Imagine not knowing how gravity works. Or how disease is spread. Or what Earth looks like from space. All of this was once the case, and not all that long ago.

Studying the history of science allows you to have a glimpse into both the history of the world and into just how we discovered everything we know about the world. Those moments of discovery may seem anti-climactic to us now, but imagine not having discovered them at all. Imagine living without that knowledge.

The history of science does matter. Here are 3 reasons why I think it does. Feel free to share your own reasons in the comments.

1. We learn what the world was like before we had our current understanding. People used to think the world was flat, and that the stars and the sun revolved around the Earth, and that earthquakes were messages from the gods. 

2. As we learn how other people made new discoveries, we learn new ways of thinking that might allow us to make our own new discoveries. We see things every day. Tricks of the light, or strange movements of the ground. We don’t often think enough about why or how those things happen.

3. As we learn about the history of science, we learn about great men and women who thought outside the box and often went against convention. As a refreshing break from the bombardment of people who are famous just for being famous, learning about formal and informal scientists helps us learn about great thinkers.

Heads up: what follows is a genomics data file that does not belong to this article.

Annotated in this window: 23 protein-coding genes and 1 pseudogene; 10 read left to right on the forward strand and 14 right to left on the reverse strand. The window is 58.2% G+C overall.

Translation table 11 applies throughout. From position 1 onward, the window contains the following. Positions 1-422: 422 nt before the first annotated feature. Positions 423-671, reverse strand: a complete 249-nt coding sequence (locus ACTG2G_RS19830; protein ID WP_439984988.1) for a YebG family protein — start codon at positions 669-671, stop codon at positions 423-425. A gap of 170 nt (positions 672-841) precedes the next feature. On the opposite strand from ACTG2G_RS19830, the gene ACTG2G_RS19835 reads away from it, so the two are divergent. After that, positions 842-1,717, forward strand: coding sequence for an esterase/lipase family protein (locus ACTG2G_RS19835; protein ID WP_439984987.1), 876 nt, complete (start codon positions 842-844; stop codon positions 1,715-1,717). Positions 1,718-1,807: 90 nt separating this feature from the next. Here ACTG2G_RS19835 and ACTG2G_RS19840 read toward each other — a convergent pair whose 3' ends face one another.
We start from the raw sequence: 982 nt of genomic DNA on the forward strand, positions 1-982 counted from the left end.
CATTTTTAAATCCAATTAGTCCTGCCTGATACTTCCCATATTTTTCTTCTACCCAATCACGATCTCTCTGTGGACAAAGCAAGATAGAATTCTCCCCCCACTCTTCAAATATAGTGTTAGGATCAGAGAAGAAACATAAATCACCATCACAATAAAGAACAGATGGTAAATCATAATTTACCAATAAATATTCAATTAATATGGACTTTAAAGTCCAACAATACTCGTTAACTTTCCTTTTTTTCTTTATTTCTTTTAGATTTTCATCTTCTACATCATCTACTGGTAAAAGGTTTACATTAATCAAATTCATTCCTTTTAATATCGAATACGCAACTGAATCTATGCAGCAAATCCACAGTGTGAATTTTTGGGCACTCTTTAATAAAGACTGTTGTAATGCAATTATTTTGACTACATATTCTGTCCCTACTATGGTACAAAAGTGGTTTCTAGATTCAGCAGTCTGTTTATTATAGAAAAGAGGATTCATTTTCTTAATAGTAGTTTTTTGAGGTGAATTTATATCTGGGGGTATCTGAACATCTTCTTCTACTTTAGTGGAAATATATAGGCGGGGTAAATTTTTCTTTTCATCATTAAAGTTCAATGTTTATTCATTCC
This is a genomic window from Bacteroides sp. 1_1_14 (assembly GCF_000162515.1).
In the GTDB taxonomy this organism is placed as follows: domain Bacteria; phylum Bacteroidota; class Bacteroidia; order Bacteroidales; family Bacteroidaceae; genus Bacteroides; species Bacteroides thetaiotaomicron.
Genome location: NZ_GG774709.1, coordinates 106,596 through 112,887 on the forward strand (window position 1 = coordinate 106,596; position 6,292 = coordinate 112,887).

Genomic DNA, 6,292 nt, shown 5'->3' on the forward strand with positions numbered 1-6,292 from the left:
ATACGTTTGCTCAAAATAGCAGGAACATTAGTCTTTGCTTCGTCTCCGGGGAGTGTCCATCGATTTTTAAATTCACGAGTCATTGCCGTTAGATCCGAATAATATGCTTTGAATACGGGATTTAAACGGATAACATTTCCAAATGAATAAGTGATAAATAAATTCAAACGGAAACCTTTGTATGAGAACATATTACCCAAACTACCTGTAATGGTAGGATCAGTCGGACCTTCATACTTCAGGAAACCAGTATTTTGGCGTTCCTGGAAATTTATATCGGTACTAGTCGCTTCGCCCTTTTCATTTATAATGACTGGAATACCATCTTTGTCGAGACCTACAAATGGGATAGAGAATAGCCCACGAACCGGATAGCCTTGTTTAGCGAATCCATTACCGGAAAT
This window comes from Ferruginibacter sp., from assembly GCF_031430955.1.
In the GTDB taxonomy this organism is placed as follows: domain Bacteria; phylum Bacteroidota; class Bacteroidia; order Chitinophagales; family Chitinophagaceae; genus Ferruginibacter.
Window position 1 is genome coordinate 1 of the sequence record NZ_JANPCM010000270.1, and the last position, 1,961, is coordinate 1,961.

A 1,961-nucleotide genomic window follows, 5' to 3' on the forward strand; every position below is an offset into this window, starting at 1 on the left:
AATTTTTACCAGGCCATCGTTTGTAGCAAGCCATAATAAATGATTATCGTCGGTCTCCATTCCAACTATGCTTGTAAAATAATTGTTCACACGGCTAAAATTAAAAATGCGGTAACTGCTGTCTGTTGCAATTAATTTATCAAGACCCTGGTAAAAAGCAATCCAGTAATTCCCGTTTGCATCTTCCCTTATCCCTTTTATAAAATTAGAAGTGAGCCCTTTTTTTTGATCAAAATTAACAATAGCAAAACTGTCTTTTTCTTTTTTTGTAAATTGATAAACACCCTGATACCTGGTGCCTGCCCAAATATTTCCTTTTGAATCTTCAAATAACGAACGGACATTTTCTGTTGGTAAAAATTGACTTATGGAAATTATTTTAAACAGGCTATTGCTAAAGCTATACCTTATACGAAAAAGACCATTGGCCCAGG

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The history of science is no longer an isolated discipline inhabited by scientists flattering themselves by ennobling their past. Nor any longer is it a pasture for grazing philosophers treating scientists (or natural philosophers) and their ideas as if they existed in a vacuum, apart from the rest of society. But it would be a mistake to suppose, simply because historical studies of scientific ideas and events now conform better to the norms of scholarship elsewhere in history, that the discipline has become fully a part of history proper. Despite the success of the efforts made since the 1960s to incorporate historical studies of scientific activity into the rest of history, the history of science as a discipline remains separate (presumably, therefore, for reasons other than the body of material upon which it focuses). Arguably, it is the very success of the efforts made since the 1960s that, paradoxically, has caused the history of science to remain unincorporated. In any event, the present state and outlook of, and regard for, the history of science cannot be defined without referring to its recent past. - See more at: